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Help Build Friendships in 92 Steps

friendships in special needsI was on Twitter with Robert Rummel-Hudson and we got into a short (obviously) conversation about our kids and their friends (or lack of) and how the kids’ special needs separate them from everyone else in the world while navigating friendships. My kids have never been completely on their own, naturally building friendships like I witness other kids. Call it hovering, call it controlling, call it whatever you like, but my kids have needed assistance building their small circle of friends. I wrote 92 steps in the title because this aspect of raising a kid with difference takes a lot of effort and it feels like a lot of steps to follow through.

When my son was three, a preschool teacher mentioned he might need a little help making friends, so she encouraged me taking an active part in helping him by reaching out to the mom of a child in the class. She explained the child, J, was especially compassionate and patient towards ours son.  J didn’t seem to care that he was behind developmentally in some areas and he was extra sensitive in a good way. J was extremely bright and serious their friendship provided an opportunity for J to play differently than his usual. In short, our son was also a good friend to J — it wasn’t a one way street. They filled a need for each other.

I didn’t realize it until I started thinking about this post that the preschool teacher sent me on a path of how to help my son and subsequently, my daughter, build friendships. When that teacher encouraged me to reach out to J’s mom, I was able to gain an appreciation for how to approach a parent about a potential friendship between their child and one of mine in a fairly safe way – I mean it was preschool; it was going to be hard to screw that up, right?  J’s mom was welcoming when I explained that I’d like to get the boys together — and I was pretty open about how hard it had been for us in the friendship department. Even through my son’s dialysis and kidney transplant at ages 7 & 8, J was in his life even though we moved school districts and our paths didn’t cross day-to-day. They don’t see each other anymore, but that friendship was really important to our son still talks fondly about J.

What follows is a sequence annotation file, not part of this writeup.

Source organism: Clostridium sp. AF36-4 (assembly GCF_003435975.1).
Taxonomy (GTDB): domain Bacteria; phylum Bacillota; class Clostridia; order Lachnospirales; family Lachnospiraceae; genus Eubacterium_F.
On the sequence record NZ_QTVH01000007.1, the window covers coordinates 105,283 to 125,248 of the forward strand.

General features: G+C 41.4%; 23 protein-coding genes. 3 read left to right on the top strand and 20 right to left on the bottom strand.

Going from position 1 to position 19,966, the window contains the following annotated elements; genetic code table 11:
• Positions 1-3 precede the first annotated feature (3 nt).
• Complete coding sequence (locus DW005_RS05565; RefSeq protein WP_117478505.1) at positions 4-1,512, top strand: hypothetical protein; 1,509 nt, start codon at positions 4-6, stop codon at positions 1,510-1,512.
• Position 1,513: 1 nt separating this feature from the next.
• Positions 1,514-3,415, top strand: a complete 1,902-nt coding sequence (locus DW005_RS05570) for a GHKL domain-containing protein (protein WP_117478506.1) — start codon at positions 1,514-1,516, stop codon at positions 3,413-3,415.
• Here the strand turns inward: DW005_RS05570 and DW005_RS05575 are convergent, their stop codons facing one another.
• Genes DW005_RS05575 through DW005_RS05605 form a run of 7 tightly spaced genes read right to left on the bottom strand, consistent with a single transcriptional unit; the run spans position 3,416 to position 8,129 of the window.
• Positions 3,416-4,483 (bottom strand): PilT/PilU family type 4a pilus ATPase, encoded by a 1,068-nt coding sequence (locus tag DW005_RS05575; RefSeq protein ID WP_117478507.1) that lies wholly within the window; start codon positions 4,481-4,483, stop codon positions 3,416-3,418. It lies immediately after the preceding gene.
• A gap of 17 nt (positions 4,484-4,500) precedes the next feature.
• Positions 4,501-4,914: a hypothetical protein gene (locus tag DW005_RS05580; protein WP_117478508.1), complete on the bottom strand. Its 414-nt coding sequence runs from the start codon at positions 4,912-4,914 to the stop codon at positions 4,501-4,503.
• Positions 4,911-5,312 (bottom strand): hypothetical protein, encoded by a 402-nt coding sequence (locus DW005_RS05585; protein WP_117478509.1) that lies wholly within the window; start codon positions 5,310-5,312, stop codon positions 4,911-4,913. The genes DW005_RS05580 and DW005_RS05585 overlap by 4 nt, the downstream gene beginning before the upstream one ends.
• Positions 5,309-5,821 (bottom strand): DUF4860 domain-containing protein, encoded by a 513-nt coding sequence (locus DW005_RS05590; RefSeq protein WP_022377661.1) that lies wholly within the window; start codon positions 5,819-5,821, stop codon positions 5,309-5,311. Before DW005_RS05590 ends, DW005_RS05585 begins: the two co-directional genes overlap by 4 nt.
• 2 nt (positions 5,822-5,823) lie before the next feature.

The same can be said for a recent friendship my daughter has developed. She knew this girl in preschool and through 3rd grade and honestly I could never picture them close friends. Goes to show me, because once I opened up the line to each other by calling and inviting her over several times, they were nearly inseparable.

Getting in the middle of helping your kid build friendships feels invasive. It feels unnatural. Well, it does to me. It’s hard to expose your kid. It’s hard to tell people their challenges. But for my kids, it’s been worth it. Here’s the tips I have about helping the kids…

  • I keep an ear out for who the kids might think are friendly
  • I let their teachers know we’re looking to connect the kids with new friends so if they notice kids who my kids naturally are drawn to, to please let me know. Teachers are the best resource for figuring out which kids may be a good fit for friendships with my kids.
  • I call and make the big ask…can our kids get together (or play, depending on age)? Look, I KNOW this is a hassle, but it gets easier, I promise.
  • If the parent is receptive (teachers may know which parents are), I try to let them know generally the kids issues, in case their kid has a question about an interaction (I realize the older the kids get, the more this won’t happen.)
  • Know that not everyone you call will be receptive. But keep trying.
  • I’m transparent with my kids. I get their permission to call the parents of other kids and discuss issues (meds, behavior issues, idiosyncrasies) if needed.
  • I try to host the first few hang outs so I can help my kids navigate something with their peers if they need help.

This is all so hard to do because with everything else we have to do like tutoring, appointments, extra time for homework than the average kid. Plus it feels overwhelming to manage one or two more people in our lives. But when we’ve done it we’ve been so happy we did because it didn’t take long until we were helping our kids call their (new) friends and inviting them over by themselves; and finally they are doing it on their own. Their circle of friends is small, but it’s a couple of strong circles.

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